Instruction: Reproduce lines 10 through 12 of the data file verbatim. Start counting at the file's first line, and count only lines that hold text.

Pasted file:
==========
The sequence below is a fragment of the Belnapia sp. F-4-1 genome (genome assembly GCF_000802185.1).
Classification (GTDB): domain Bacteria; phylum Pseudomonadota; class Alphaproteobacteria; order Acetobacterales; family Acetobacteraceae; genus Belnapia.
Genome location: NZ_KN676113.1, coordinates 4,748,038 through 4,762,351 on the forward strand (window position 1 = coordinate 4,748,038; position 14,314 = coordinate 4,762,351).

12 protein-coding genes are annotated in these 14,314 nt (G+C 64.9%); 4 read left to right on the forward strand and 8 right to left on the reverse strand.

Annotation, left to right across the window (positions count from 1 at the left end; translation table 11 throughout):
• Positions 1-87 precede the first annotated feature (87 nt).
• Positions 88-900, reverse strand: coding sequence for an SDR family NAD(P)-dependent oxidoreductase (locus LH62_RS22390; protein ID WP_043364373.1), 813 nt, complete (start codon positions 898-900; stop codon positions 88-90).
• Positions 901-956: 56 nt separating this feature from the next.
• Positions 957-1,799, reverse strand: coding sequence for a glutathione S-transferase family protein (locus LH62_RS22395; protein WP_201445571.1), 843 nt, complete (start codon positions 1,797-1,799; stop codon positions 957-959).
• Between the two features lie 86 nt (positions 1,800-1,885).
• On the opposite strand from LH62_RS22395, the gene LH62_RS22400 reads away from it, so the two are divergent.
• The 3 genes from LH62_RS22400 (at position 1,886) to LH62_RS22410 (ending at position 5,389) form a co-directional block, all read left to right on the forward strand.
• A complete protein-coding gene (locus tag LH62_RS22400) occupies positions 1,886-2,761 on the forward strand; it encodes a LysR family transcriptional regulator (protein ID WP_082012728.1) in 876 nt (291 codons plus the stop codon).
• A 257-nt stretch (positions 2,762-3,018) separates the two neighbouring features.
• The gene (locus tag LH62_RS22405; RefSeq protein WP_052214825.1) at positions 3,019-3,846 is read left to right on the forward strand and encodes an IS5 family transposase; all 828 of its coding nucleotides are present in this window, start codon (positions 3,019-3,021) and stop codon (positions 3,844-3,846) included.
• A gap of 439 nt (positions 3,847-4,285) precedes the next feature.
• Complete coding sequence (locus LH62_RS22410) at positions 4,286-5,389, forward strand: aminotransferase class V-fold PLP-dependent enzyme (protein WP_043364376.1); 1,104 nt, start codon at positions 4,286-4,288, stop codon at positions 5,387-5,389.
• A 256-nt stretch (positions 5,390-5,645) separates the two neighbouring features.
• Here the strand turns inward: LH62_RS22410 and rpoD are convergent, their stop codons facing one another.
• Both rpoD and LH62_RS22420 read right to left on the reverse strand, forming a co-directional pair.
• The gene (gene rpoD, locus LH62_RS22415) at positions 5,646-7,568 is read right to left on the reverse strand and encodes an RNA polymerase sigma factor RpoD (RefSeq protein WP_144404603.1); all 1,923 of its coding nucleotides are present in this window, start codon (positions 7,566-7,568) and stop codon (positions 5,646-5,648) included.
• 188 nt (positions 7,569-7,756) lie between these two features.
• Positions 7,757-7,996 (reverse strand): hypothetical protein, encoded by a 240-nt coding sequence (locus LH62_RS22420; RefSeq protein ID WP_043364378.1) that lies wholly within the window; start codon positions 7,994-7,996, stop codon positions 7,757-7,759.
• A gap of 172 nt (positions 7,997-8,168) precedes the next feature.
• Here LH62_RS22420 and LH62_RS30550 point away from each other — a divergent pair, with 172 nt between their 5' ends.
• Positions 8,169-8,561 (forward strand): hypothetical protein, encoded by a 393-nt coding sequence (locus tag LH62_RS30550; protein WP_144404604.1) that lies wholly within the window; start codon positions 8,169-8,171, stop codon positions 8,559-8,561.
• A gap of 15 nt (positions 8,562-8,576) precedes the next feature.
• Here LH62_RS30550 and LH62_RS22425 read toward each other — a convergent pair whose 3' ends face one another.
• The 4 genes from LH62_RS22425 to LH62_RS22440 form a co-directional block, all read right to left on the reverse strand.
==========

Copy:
• Between the two features lie 86 nt (positions 1,800-1,885).
• On the opposite strand from LH62_RS22395, the gene LH62_RS22400 reads away from it, so the two are divergent.
• The 3 genes from LH62_RS22400 (at position 1,886) to LH62_RS22410 (ending at position 5,389) form a co-directional block, all read left to right on the forward strand.